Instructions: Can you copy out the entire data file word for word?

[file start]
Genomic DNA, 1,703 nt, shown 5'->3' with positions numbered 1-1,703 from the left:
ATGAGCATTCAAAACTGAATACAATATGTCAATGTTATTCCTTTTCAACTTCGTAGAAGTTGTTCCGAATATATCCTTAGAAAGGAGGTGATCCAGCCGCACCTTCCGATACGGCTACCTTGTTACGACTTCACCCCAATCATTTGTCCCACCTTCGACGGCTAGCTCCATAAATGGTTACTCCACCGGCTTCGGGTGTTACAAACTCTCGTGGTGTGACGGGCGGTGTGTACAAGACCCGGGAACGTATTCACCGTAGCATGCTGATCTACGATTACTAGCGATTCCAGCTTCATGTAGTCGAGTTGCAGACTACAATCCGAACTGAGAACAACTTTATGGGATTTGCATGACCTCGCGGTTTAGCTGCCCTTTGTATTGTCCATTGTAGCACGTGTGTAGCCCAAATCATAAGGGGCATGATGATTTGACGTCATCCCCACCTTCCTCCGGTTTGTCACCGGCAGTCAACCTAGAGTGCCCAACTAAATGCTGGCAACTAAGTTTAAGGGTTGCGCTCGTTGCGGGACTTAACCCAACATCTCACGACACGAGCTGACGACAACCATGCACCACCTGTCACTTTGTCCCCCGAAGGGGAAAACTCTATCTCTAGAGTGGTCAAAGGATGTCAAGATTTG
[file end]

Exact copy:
Genomic DNA, 1,703 nt, shown 5'->3' with positions numbered 1-1,703 from the left:
ATGAGCATTCAAAACTGAATACAATATGTCAATGTTATTCCTTTTCAACTTCGTAGAAGTTGTTCCGAATATATCCTTAGAAAGGAGGTGATCCAGCCGCACCTTCCGATACGGCTACCTTGTTACGACTTCACCCCAATCATTTGTCCCACCTTCGACGGCTAGCTCCATAAATGGTTACTCCACCGGCTTCGGGTGTTACAAACTCTCGTGGTGTGACGGGCGGTGTGTACAAGACCCGGGAACGTATTCACCGTAGCATGCTGATCTACGATTACTAGCGATTCCAGCTTCATGTAGTCGAGTTGCAGACTACAATCCGAACTGAGAACAACTTTATGGGATTTGCATGACCTCGCGGTTTAGCTGCCCTTTGTATTGTCCATTGTAGCACGTGTGTAGCCCAAATCATAAGGGGCATGATGATTTGACGTCATCCCCACCTTCCTCCGGTTTGTCACCGGCAGTCAACCTAGAGTGCCCAACTAAATGCTGGCAACTAAGTTTAAGGGTTGCGCTCGTTGCGGGACTTAACCCAACATCTCACGACACGAGCTGACGACAACCATGCACCACCTGTCACTTTGTCCCCCGAAGGGGAAAACTCTATCTCTAGAGTGGTCAAAGGATGTCAAGATTTG